Perched on a mat under a vaulted ceiling of woven reeds, high up in the trees, the NYC detox began. Out with honking cabs and transactional relationships, in with a slowed pace and the deepest commitment. Goodbye to the safety of tight community, and hello to the juggling of relationships, starting over (again) and being far away from the place I felt most alive.

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Four hours were spent practicing “the art of surrender” and deepening my yoga practice each day. The rest of the day found me sprawled on the beach, reading and writing. I flew through books and unraveled my thoughts while dipping in and out of swimming pools and sandy stretches, fueling up with açaí bowls, green juices and avo smashes (courtesy of the Aussie-expats).

 

I talked to as few people as possible throughout those ten days, caught up in my round-the-clock meditation.

I listened to the silence and found it had a lot to say… about New York, a new year, relationships, promises, goals and hopes and dreams and fears.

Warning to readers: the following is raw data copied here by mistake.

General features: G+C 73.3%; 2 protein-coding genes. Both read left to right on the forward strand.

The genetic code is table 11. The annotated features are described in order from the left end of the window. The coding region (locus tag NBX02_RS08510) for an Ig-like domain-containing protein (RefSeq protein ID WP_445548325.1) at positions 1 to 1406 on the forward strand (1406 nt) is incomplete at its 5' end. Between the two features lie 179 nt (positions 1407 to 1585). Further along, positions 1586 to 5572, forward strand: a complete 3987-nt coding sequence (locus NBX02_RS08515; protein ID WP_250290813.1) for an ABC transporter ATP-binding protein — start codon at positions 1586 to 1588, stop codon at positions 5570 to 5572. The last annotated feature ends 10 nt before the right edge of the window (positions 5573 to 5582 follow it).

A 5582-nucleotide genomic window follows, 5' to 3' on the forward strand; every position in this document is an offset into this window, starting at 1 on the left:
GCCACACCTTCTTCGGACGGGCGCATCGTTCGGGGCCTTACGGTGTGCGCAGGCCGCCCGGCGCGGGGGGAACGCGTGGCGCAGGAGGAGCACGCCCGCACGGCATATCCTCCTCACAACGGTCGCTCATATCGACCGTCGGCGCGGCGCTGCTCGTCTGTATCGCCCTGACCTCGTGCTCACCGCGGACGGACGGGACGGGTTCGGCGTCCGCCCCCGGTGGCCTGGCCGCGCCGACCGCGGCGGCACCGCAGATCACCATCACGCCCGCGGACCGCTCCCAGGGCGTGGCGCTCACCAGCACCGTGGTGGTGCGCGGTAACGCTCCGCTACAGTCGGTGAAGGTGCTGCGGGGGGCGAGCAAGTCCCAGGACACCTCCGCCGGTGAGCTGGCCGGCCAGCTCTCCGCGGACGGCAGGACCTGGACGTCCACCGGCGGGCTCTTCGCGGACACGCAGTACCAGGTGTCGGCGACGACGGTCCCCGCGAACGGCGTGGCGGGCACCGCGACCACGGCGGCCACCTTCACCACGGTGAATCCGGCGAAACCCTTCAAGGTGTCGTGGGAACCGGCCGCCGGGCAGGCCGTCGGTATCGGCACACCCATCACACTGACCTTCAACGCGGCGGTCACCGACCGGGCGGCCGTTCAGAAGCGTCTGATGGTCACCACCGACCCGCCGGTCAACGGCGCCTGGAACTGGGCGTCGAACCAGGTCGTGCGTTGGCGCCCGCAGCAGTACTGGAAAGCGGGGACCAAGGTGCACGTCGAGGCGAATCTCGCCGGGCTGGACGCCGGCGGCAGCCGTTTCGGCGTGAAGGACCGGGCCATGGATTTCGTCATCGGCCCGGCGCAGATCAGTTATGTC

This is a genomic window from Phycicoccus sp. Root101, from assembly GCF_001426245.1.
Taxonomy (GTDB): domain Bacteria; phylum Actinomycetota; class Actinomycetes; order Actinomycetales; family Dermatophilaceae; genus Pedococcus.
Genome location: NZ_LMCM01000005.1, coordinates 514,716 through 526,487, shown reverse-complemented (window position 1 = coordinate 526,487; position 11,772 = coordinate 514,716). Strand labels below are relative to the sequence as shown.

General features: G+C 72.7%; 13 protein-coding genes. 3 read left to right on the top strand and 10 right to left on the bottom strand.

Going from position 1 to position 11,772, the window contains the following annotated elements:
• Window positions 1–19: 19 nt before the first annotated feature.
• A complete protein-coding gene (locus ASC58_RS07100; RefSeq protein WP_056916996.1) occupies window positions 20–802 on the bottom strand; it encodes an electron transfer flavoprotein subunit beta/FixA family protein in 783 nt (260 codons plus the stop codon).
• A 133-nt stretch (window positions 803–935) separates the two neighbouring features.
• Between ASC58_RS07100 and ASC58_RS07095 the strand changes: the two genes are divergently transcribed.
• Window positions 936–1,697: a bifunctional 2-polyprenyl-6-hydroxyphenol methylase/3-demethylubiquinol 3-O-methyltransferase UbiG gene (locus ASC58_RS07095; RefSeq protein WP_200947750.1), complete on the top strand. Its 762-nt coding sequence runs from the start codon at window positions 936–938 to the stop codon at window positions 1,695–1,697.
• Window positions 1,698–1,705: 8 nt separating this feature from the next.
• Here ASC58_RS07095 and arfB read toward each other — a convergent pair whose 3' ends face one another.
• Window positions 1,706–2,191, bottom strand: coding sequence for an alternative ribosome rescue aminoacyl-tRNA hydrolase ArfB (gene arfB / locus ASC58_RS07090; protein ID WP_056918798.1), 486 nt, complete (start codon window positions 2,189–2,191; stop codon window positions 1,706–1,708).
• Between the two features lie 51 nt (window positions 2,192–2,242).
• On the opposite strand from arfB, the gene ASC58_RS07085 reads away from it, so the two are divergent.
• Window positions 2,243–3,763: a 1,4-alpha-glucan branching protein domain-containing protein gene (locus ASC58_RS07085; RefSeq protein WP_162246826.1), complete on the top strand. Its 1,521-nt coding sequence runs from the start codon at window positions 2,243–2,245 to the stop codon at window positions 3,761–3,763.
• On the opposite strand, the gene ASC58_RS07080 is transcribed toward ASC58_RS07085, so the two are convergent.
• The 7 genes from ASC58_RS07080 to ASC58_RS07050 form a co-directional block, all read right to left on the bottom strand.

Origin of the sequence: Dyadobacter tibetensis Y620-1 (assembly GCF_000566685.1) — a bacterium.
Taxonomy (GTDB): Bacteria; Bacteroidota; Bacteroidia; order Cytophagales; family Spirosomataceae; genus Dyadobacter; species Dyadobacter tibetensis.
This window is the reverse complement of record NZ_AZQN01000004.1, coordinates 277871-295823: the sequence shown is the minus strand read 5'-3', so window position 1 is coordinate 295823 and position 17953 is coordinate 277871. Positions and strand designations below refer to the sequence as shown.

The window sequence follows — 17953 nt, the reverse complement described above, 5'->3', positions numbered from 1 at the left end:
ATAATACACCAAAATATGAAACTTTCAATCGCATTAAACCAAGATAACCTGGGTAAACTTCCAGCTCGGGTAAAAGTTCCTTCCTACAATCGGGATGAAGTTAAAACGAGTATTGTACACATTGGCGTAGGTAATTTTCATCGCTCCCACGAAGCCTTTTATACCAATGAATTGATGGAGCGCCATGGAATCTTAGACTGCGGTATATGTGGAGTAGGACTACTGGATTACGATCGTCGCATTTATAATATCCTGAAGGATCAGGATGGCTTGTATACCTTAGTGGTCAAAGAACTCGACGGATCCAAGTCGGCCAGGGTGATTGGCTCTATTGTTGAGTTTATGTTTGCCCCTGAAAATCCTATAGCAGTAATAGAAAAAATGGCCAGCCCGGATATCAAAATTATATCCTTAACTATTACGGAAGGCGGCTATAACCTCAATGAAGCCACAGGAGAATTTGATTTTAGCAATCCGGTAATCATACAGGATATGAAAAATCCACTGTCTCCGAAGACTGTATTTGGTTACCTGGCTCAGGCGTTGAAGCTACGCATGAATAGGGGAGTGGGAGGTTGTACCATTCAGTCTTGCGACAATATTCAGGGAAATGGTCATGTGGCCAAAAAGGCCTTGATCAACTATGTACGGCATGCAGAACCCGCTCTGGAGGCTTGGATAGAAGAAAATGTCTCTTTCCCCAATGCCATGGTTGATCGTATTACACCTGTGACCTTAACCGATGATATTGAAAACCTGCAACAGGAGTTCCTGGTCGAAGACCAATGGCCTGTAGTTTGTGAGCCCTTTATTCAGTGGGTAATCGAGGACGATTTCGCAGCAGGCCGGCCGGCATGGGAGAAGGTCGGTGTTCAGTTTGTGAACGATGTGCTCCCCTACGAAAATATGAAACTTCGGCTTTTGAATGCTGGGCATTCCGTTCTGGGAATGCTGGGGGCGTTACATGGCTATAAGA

I started letting it all go.

 

The demands of the every day mean we are always reacting. Happy, sad, stressed, annoyed, overwhelmed, uncertain, insecure… hell, the only reason I was in Bali was because I was drowning in my own emotions. Too overwhelmed by the people, choices, changes, to even know how I felt about them. Finally, twisted in a ten-minute yoga pose, I found only on the vibrations of my heart and depth of my breath. I focused not on everything outside of me, but on everything within. The more I surrendered to the pressures and the desire to react to them, the more space I created for excitement, gratitude, and forward motion.

I thought about Nyepi, the day of silence, and the wisdom of the Balinese to spend the day before the New Year in a state of surrender both to the world and to themselves. While the idea of shutting down JFK on New Year’s Eve is extreme, the spirit of Canang Sari felt just right. Much like a prayer before bed, these offerings are simple meditations — daily acts of faith. Whether a morning sun salutation or a moment of focused breathing, pausing to surrender to the things you can’t control moves you closer to what you can: your body, your breath, and ultimately, whatever is at your core.

I’d traveled all the way around the world to learn how to close my eyes and breath. No more anxiety about a future I didn’t know yet, or a past I couldn’t change. By surrendering control, I actually gained it. ■

 

 iPhone snaps from my Bali beach days: